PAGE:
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Police & Council focus on helping Rotherham victims

The two agencies that have taken the brunt of the criticism that followed the Jay Report say their primary focus over the last year has been persuading victims in Rotherham to trust them again.

South Yorkshire Police and Rotherham Council say they have gone a long way to dismantle the organisational culture that allowed police officers and council officials to treat young abuse victims as wayward irritants.

Ian Thomas, Rotherham Council's strategic director of children's services, was brought in at the end of last year to rescue a beleaguered department.

He said he was as shocked as anyone by the "industrial scale" of what Professor Jay uncovered, but when he arrived in December he found a team committed to turning things around.

"There was a sense of acceptance when I spoke to people and, when I spoke to staff, they wanted to be part of the solution.

"For me, it's about really listening to what children and young people tell us and a culture of never giving up on a child again.

"We're trying to instil that but it does take time.

"We've put things in place to improve our service, improve our practice. Things are moving in the right direction but its not done yet. Progress is being made, green shoots, but there's still a long way to go."

– Ian Thomas, Rotherham Council's Director of Children's Services

The director said his team is currently supporting 2,300 children, of whom 73 are sexual exploitation cases. He said extra social workers have been drafted in and he hopes a decrease in individual staff workload will give them a better chance to do their work properly.

"Over the last 12 months, if nothing else, restoring confidence has been really, really important and we've still got a journey to go on.

"The key focus has been around the victims and survivors. We need to understand better what the issues are for them and we could have done better and what we need to do for the future."

– Chief Supt Jason Harwin, Rotherham's Police commander

Mr Harwin said he understands that the public want to see arrests and perpetrators jailed.

He said South Yorkshire Police has arrested 460 people for child abuse offences in the last 12 months with 76 of these suspected of involvement in "grooming and facilitation".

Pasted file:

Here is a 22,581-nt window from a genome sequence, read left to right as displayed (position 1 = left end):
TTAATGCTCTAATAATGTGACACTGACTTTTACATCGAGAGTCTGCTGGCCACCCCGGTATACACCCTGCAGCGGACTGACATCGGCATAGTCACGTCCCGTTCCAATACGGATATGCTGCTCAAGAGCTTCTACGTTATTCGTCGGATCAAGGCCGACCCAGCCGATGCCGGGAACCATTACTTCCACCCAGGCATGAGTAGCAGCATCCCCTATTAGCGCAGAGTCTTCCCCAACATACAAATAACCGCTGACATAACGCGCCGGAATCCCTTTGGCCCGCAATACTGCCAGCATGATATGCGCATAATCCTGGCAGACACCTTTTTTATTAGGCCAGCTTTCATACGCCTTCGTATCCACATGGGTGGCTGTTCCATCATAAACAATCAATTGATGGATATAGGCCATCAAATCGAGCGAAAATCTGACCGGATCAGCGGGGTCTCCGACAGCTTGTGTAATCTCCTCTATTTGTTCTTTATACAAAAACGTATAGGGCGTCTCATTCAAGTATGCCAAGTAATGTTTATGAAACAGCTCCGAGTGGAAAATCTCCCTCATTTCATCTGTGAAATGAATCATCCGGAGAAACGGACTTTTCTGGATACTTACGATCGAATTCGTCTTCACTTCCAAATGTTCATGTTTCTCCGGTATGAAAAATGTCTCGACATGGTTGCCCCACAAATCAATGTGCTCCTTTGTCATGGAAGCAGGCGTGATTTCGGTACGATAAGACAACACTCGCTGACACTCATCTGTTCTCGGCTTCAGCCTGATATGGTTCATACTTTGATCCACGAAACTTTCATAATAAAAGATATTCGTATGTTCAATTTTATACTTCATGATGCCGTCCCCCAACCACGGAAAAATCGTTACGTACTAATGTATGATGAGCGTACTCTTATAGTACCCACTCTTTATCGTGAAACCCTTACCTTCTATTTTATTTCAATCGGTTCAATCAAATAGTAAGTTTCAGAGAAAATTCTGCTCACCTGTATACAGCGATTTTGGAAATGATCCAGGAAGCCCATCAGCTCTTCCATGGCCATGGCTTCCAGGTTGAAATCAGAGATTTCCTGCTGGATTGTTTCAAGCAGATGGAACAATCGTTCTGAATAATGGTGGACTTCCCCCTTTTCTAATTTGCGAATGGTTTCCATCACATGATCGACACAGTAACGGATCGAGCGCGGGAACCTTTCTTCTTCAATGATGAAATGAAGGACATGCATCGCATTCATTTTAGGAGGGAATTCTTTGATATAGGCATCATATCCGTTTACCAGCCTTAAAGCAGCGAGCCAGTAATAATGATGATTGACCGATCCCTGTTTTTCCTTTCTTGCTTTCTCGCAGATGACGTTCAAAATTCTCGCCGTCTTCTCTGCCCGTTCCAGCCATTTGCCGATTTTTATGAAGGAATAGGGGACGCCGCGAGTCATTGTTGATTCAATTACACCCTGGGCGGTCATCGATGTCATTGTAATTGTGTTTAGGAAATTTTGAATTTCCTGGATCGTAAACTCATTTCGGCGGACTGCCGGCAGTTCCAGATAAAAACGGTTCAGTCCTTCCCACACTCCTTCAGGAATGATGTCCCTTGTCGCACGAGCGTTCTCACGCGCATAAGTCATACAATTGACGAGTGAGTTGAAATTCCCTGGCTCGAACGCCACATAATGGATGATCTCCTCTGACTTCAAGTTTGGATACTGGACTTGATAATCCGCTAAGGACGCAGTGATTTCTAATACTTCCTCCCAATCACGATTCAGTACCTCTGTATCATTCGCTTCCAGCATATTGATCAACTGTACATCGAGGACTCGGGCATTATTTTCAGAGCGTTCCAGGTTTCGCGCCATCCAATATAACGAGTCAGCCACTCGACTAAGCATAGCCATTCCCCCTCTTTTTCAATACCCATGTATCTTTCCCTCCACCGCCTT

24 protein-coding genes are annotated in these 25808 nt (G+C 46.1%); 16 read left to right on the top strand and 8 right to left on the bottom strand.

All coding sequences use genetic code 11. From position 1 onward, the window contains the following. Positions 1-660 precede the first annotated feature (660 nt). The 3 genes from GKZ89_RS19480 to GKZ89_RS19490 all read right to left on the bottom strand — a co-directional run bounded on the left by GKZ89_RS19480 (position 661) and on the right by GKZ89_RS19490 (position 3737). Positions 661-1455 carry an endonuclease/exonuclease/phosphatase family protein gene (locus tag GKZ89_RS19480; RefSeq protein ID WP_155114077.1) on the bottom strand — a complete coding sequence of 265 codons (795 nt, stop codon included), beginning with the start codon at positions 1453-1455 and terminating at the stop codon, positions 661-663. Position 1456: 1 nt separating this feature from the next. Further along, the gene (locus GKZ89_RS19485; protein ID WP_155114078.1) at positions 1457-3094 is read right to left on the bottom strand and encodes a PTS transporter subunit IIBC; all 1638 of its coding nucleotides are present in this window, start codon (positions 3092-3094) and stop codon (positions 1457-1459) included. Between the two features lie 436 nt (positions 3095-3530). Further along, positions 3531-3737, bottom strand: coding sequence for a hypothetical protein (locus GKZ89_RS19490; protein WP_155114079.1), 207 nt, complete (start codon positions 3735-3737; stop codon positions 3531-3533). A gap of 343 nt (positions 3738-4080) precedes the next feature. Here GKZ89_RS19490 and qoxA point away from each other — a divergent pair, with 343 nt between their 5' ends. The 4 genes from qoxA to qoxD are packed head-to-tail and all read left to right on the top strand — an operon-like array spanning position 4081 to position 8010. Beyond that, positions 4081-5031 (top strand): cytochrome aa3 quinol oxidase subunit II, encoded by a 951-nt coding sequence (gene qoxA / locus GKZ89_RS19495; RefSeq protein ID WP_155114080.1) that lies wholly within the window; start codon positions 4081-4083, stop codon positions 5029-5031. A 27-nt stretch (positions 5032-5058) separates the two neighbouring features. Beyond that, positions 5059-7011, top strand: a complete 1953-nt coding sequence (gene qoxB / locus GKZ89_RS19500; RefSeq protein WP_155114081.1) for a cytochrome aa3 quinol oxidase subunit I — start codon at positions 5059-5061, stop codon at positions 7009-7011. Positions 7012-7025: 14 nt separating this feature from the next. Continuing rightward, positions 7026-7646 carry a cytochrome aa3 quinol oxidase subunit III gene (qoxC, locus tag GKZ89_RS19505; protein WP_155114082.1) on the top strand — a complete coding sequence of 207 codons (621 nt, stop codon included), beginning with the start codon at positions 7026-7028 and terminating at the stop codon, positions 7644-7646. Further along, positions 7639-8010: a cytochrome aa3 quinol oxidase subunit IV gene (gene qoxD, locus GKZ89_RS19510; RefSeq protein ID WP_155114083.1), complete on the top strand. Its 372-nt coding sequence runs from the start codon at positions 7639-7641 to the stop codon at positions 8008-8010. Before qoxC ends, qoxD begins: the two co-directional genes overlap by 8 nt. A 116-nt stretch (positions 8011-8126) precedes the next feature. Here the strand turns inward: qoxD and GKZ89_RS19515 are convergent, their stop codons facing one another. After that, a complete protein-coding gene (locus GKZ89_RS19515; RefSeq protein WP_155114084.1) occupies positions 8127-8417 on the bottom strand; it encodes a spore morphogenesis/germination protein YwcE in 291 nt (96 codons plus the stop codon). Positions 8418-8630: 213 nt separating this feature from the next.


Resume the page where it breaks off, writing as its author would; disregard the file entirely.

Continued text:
And he said 54 people have been charged with child sexual exploitation related offences across the force, 22 in Rotherham.

The senior officer said there are currently 155 live CSE investigations in South Yorkshire, with 46 of these in Rotherham.

He said there are still many barriers to bringing suspects to justice but he said his officers now had other tools, short of prosecution, to control suspected offenders, including abduction notices and sexual harm prevention orders.

"Victim Support identified a real need in victims for one familiar face to support them through the whole experience of deciding whether to report abuse, being interviewed by the police, and their case making its way through the criminal justice system.

"We are providing that consistent support through our Vulnerable Victims project, which is funded by South Yorkshire PCC.

"Victim Support's specially trained staff and volunteers offer free, confidential information and support to anyone affected by crime - regardless of when the crime took place or if the police are involved.

"Call our Supportline team on 08 08 16 89 111 or visit to find out how we can help."

– Lesley McLean, manager Victim Support in Yorkshire


Child abuse scandal council order review

Model portraying victim of child grooming Credit: ITV News

A number of women are to sue Rotherham Council for failures to protect them from sexual abuse by predatory men when they were children.

A spokesperson for Rotherham Borough Council today said following Operation Yewtree, the authority asked South Yorkshire Police to thoroughly review all historical cases that may be linked to child sexual exploitation.

He added: "That review is ongoing and continues with a number of live and ongoing investigations. The Council wishes to support SYP and not potentially compromise this process. As such we will not be making further comments on the article without further consultation with our police colleagues."


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